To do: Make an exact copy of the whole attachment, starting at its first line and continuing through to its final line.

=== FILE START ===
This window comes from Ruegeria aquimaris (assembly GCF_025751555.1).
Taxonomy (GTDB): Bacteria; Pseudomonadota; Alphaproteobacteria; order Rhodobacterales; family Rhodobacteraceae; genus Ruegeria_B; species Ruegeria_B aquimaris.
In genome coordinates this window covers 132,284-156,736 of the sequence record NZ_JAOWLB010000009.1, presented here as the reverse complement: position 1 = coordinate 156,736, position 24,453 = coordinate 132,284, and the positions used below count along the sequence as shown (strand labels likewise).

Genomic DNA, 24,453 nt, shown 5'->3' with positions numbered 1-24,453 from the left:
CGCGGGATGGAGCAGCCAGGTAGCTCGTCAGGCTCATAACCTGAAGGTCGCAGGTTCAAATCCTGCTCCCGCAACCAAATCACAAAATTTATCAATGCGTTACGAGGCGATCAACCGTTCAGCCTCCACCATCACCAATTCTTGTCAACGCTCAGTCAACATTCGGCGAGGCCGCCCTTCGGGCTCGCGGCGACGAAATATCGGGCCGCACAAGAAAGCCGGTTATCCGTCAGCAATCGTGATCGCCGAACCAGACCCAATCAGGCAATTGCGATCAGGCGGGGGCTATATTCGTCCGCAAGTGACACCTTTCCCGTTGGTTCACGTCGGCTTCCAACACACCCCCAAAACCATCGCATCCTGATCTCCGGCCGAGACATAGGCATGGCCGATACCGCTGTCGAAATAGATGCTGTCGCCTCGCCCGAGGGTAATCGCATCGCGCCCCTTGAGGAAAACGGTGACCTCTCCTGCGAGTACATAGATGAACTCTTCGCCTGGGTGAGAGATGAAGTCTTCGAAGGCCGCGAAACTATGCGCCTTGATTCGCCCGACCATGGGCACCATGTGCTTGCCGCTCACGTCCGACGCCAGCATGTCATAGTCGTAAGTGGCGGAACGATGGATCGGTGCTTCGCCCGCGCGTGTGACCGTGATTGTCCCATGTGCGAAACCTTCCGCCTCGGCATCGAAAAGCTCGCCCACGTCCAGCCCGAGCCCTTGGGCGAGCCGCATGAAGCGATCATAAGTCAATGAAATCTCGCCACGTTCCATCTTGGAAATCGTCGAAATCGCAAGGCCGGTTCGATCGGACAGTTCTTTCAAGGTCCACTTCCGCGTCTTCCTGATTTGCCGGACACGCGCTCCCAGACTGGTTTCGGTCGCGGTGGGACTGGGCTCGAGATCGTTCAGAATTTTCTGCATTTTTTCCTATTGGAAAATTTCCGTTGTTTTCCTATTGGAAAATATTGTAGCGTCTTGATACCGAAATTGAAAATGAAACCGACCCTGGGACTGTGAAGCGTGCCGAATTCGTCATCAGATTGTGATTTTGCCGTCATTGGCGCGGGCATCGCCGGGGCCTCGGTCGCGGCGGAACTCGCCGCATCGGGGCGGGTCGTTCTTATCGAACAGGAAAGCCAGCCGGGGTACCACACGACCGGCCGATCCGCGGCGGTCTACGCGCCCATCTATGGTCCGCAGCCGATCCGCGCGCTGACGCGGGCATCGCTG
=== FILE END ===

This window comes from Ruegeria aquimaris (assembly GCF_025751555.1).
Taxonomy (GTDB): Bacteria; Pseudomonadota; Alphaproteobacteria; order Rhodobacterales; family Rhodobacteraceae; genus Ruegeria_B; species Ruegeria_B aquimaris.
In genome coordinates this window covers 132,284-156,736 of the sequence record NZ_JAOWLB010000009.1, presented here as the reverse complement: position 1 = coordinate 156,736, position 24,453 = coordinate 132,284, and the positions used below count along the sequence as shown (strand labels likewise).

Genomic DNA, 24,453 nt, shown 5'->3' with positions numbered 1-24,453 from the left:
CGCGGGATGGAGCAGCCAGGTAGCTCGTCAGGCTCATAACCTGAAGGTCGCAGGTTCAAATCCTGCTCCCGCAACCAAATCACAAAATTTATCAATGCGTTACGAGGCGATCAACCGTTCAGCCTCCACCATCACCAATTCTTGTCAACGCTCAGTCAACATTCGGCGAGGCCGCCCTTCGGGCTCGCGGCGACGAAATATCGGGCCGCACAAGAAAGCCGGTTATCCGTCAGCAATCGTGATCGCCGAACCAGACCCAATCAGGCAATTGCGATCAGGCGGGGGCTATATTCGTCCGCAAGTGACACCTTTCCCGTTGGTTCACGTCGGCTTCCAACACACCCCCAAAACCATCGCATCCTGATCTCCGGCCGAGACATAGGCATGGCCGATACCGCTGTCGAAATAGATGCTGTCGCCTCGCCCGAGGGTAATCGCATCGCGCCCCTTGAGGAAAACGGTGACCTCTCCTGCGAGTACATAGATGAACTCTTCGCCTGGGTGAGAGATGAAGTCTTCGAAGGCCGCGAAACTATGCGCCTTGATTCGCCCGACCATGGGCACCATGTGCTTGCCGCTCACGTCCGACGCCAGCATGTCATAGTCGTAAGTGGCGGAACGATGGATCGGTGCTTCGCCCGCGCGTGTGACCGTGATTGTCCCATGTGCGAAACCTTCCGCCTCGGCATCGAAAAGCTCGCCCACGTCCAGCCCGAGCCCTTGGGCGAGCCGCATGAAGCGATCATAAGTCAATGAAATCTCGCCACGTTCCATCTTGGAAATCGTCGAAATCGCAAGGCCGGTTCGATCGGACAGTTCTTTCAAGGTCCACTTCCGCGTCTTCCTGATTTGCCGGACACGCGCTCCCAGACTGGTTTCGGTCGCGGTGGGACTGGGCTCGAGATCGTTCAGAATTTTCTGCATTTTTTCCTATTGGAAAATTTCCGTTGTTTTCCTATTGGAAAATATTGTAGCGTCTTGATACCGAAATTGAAAATGAAACCGACCCTGGGACTGTGAAGCGTGCCGAATTCGTCATCAGATTGTGATTTTGCCGTCATTGGCGCGGGCATCGCCGGGGCCTCGGTCGCGGCGGAACTCGCCGCATCGGGGCGGGTCGTTCTTATCGAACAGGAAAGCCAGCCGGGGTACCACACGACCGGCCGATCCGCGGCGGTCTACGCGCCCATCTATGGTCCGCAGCCGATCCGCGCGCTGACGCGGGCATCGCTG